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2023 Elections Showed Democracy Is Alive In Nigeria — Tinubu 

President Bola Tinubu, on Monday, said the “intensely contested” 2023 general elections showed that democracy is “well and alive” in Nigeria.

He stated this during his first address to Nigerians on the occasion of the 2023 Democracy Day on Monday, June 12.

Democracy Day is celebrated yearly on June 12 in honour of the winner of the June 12, 1993 presidential election, the late Chief Moshood Kashimawo Olawale (MKO) Abiola and other heroes of democracy.

Addressing Nigerians on Monday, Nigeria’s newly inaugurated President said the heroes of democracy paid the supreme price for the gains enjoyed in the country currently.

Tinubu said the 2023 general elections showed that democracy is well alive in Nigeria.

According to him, the beauty of democracy is that winners today can lose tomorrow and losers today can later win elections.

The President said, “This year, we held the seventh in the cycle of elections that have become sacred rituals of our democratic practice in this dispensation since 1999.

“That the polls were intensely contested is in itself positive evidence that democracy is well and alive in our land. It is only natural that even as those who won and experienced victory in the various elections are elated and fulfilled, those who lost are disenchanted and disappointed. But the beauty of democracy is that those who win today can lose tomorrow and those who lose today will have an opportunity to compete and win in the next round of elections.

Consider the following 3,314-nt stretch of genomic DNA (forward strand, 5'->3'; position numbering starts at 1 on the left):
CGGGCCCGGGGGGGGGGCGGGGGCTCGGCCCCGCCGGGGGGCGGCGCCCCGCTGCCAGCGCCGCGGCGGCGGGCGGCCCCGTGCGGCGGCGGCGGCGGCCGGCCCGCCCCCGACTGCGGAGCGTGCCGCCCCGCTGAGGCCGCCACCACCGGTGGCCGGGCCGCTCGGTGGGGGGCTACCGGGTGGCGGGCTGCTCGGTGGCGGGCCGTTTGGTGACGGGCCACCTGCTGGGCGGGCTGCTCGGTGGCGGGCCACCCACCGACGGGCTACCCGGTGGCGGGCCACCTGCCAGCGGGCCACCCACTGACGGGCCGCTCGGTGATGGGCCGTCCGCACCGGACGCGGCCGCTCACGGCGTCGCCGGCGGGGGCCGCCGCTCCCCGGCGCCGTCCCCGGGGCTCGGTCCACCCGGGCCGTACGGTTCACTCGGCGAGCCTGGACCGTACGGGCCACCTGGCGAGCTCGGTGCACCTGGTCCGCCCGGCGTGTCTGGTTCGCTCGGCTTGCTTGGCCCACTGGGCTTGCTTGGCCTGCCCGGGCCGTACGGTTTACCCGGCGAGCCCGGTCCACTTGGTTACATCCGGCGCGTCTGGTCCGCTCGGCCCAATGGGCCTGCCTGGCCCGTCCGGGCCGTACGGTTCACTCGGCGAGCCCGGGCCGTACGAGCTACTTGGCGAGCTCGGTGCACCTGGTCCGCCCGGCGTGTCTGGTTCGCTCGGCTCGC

“Those who cannot endure and accept the pain of defeat in elections do not deserve the joy of victory when it is their turn to triumph. Above all, those who disagree with the outcome of the elections are taking full advantage of the constitutional provisions to seek redress in court and that is one of the reasons why democracy is still the best form of government invented by man.”

Bola Tinubu of the All Progressives Congress (APC) came out tops in 12 of Nigeria’s 36 states, and secured significant numbers in several other states to claim the highest number of votes — 8,794,726, almost two million votes more than his closest rival, Atiku Abubakar of the Peoples Democratic Party (PDP).

Atiku, 76, who has now run for president six times, got 6,984,520 votes, while Peter Obi of the Labour Party, who, in less than a year, galvanised young voters in a manner some have described as unprecedented finished the race with 6,101,533.

Both Atiku and Obi are challenging Tinubu’s victory in court, alleging electoral fraud.


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